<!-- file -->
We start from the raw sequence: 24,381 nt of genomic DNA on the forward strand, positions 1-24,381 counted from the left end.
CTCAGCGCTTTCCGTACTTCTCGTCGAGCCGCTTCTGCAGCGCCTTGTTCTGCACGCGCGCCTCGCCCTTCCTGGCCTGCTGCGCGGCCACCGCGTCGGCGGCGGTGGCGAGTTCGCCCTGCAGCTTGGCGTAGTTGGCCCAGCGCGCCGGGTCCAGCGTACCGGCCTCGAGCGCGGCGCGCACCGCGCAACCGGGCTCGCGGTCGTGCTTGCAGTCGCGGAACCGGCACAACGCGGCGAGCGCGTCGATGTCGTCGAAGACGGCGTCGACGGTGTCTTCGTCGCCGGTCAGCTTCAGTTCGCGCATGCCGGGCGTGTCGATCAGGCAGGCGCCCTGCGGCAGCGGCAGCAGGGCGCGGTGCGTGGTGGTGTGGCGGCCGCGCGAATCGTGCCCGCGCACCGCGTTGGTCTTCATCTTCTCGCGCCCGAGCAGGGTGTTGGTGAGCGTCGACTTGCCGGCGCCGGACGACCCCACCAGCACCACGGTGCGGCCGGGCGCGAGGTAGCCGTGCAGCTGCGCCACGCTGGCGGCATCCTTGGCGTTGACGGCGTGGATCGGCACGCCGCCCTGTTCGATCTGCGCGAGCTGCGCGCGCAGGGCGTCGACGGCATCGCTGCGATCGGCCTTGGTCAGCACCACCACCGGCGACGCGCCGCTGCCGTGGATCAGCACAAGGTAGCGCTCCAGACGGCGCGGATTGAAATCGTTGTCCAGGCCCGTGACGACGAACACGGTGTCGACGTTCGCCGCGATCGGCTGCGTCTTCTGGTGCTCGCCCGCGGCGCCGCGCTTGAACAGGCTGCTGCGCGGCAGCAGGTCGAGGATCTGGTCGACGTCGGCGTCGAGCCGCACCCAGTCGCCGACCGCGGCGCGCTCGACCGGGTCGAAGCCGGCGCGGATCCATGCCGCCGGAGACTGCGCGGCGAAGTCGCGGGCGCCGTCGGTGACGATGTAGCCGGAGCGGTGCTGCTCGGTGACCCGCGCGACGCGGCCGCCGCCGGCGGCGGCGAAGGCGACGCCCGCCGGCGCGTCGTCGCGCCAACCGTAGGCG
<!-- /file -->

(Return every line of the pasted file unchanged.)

We start from the raw sequence: 24,381 nt of genomic DNA on the forward strand, positions 1-24,381 counted from the left end.
CTCAGCGCTTTCCGTACTTCTCGTCGAGCCGCTTCTGCAGCGCCTTGTTCTGCACGCGCGCCTCGCCCTTCCTGGCCTGCTGCGCGGCCACCGCGTCGGCGGCGGTGGCGAGTTCGCCCTGCAGCTTGGCGTAGTTGGCCCAGCGCGCCGGGTCCAGCGTACCGGCCTCGAGCGCGGCGCGCACCGCGCAACCGGGCTCGCGGTCGTGCTTGCAGTCGCGGAACCGGCACAACGCGGCGAGCGCGTCGATGTCGTCGAAGACGGCGTCGACGGTGTCTTCGTCGCCGGTCAGCTTCAGTTCGCGCATGCCGGGCGTGTCGATCAGGCAGGCGCCCTGCGGCAGCGGCAGCAGGGCGCGGTGCGTGGTGGTGTGGCGGCCGCGCGAATCGTGCCCGCGCACCGCGTTGGTCTTCATCTTCTCGCGCCCGAGCAGGGTGTTGGTGAGCGTCGACTTGCCGGCGCCGGACGACCCCACCAGCACCACGGTGCGGCCGGGCGCGAGGTAGCCGTGCAGCTGCGCCACGCTGGCGGCATCCTTGGCGTTGACGGCGTGGATCGGCACGCCGCCCTGTTCGATCTGCGCGAGCTGCGCGCGCAGGGCGTCGACGGCATCGCTGCGATCGGCCTTGGTCAGCACCACCACCGGCGACGCGCCGCTGCCGTGGATCAGCACAAGGTAGCGCTCCAGACGGCGCGGATTGAAATCGTTGTCCAGGCCCGTGACGACGAACACGGTGTCGACGTTCGCCGCGATCGGCTGCGTCTTCTGGTGCTCGCCCGCGGCGCCGCGCTTGAACAGGCTGCTGCGCGGCAGCAGGTCGAGGATCTGGTCGACGTCGGCGTCGAGCCGCACCCAGTCGCCGACCGCGGCGCGCTCGACCGGGTCGAAGCCGGCGCGGATCCATGCCGCCGGAGACTGCGCGGCGAAGTCGCGGGCGCCGTCGGTGACGATGTAGCCGGAGCGGTGCTGCTCGGTGACCCGCGCGACGCGGCCGCCGCCGGCGGCGGCGAAGGCGACGCCCGCCGGCGCGTCGTCGCGCCAACCGTAGGCG